Welcome to Cross-Canada Paediatric - Respiratory Residency Rounds
Page 8 / Case 11.02


The diagnosis at this point was felt to be:
Bilateral functional diaphragmatic paralysis with unexplained stridor.
The patient remained ventilator dependent
All neuro-imaging of cervical spine and brainstem was normal.
Normal peripheral muscle EMG. Further Approach to Management

It was concluded that the patient would need long ventilatory support until his chest wall compliance falls with growth, which will be around age 9-12 mo. There was failure of non-invasive ventilation, mainly due to problems with the mask. The patient underwent tracheostomy to facilitate prolonged ventilatory management. The reason for the stridor was still not explained, and some of the group felt that this may have been a factor that contributed to the respiratory failure, and might need further investigation.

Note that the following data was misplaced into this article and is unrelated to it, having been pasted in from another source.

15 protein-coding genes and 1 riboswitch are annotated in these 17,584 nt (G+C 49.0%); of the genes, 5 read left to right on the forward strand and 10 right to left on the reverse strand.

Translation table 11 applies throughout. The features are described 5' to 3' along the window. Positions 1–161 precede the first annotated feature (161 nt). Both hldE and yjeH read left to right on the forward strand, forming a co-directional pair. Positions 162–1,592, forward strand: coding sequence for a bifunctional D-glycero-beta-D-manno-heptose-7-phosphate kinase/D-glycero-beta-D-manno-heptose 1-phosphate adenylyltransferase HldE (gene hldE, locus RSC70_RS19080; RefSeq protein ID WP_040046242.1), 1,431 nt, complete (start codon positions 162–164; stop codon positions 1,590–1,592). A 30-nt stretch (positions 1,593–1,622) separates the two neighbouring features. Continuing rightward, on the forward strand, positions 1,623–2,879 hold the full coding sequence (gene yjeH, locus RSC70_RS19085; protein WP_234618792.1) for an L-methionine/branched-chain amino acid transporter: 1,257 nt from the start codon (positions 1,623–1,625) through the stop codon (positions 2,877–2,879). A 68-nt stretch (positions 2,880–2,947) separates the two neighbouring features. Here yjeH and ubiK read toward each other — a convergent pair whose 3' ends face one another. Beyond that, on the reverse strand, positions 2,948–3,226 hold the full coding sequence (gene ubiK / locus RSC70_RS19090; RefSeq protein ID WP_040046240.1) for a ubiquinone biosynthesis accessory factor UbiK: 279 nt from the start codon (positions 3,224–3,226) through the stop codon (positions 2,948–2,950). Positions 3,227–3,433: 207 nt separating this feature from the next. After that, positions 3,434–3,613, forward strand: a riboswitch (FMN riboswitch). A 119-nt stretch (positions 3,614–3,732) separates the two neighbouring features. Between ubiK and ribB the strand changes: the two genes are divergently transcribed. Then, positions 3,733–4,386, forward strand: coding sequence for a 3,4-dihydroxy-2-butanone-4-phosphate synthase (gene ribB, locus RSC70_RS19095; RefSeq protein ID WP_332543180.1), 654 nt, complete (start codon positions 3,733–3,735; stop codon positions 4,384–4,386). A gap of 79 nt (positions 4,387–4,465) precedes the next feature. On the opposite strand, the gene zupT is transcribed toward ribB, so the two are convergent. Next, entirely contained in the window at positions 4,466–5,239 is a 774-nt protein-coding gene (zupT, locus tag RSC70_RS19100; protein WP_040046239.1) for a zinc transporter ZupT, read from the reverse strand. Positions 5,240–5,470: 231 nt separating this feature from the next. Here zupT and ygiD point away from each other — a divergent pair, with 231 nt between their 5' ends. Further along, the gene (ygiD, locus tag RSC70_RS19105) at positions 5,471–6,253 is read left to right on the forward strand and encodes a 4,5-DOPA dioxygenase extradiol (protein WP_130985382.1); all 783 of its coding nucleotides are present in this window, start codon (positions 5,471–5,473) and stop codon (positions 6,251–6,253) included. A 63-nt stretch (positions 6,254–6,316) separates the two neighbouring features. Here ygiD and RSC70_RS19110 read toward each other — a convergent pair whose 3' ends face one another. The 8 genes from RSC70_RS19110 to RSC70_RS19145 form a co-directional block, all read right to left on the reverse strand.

Post tracheostomy
Within few days of tracheostomy the baby was off any ventilatory support, doing well in room air with no stridor. The chest radiopgraph still showed low lung volumes.

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